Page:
malignant hyperthermia

What is malignant hyperthermia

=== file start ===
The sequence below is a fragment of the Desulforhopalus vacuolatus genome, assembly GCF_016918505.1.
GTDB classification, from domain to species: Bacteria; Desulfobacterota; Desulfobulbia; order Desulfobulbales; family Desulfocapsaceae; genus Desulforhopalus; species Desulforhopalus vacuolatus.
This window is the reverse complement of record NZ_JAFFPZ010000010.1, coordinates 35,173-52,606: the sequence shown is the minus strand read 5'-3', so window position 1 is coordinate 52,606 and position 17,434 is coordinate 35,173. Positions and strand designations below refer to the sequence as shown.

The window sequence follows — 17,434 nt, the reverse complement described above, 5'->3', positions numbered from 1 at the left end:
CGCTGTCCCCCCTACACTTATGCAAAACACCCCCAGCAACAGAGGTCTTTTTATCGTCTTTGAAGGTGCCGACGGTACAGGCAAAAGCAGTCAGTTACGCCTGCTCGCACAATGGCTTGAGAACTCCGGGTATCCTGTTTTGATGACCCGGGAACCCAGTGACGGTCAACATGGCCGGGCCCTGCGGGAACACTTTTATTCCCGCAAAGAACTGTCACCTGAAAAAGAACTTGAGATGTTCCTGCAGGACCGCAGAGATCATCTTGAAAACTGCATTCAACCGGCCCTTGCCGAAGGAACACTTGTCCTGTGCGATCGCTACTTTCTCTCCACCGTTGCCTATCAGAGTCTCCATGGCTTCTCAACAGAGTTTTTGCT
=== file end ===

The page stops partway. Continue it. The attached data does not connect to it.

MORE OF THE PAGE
Malignant hyperthermia is a pharmacogenetic disorder of skeletal muscle that presents as a hypermetabolic response to potent volatile anesthetic gases such as halothane, sevoflurane, desflurane, isoflurane and the depolarizing muscle relaxant succinylcholine, and rarely, to stressors such as vigorous exercise and heat 1). The risk of an exercise-induced event is remote and patients should be advised to continue with a normal lifestyle although patients should be cautioned regarding the remote, but conceivable possibility of heat stroke in environments in which exposure to high heat and humidity is possible 2). Malignant hyperthermia is called a pharmacogenetic disorder because the reaction is caused by specific drugs. Specifically, malignant hyperthermia occurs in response to some anesthetic gases, which are used to block the sensation of pain, and with a muscle relaxant that is used to temporarily paralyze a person during a surgical procedure. If given these drugs, people at risk for malignant hyperthermia may experience muscle rigidity, breakdown of muscle fibers (rhabdomyolysis), a high fever that may exceed 110 degrees F (43.3 °C), increased acid levels in the blood and other tissues (acidosis), and a rapid heart rate. Severe complications include: cardiac arrest, brain damage, internal bleeding or failure of other body systems. Thus, death, primarily due to a secondary cardiovascular collapse, can result. An increase in end-tidal carbon dioxide despite increased minute ventilation provides an early diagnostic clue. Without prompt treatment, the complications of malignant hyperthermia can be life-threatening. Treatments for malignant hyperthermia include medication and ice packs to cool the body temperature. However, even when treated properly, malignant hyperthermia crisis can cause death 3). Survivors might be left with brain damage, failed kidneys, muscle damage or impaired function of other major organs 4).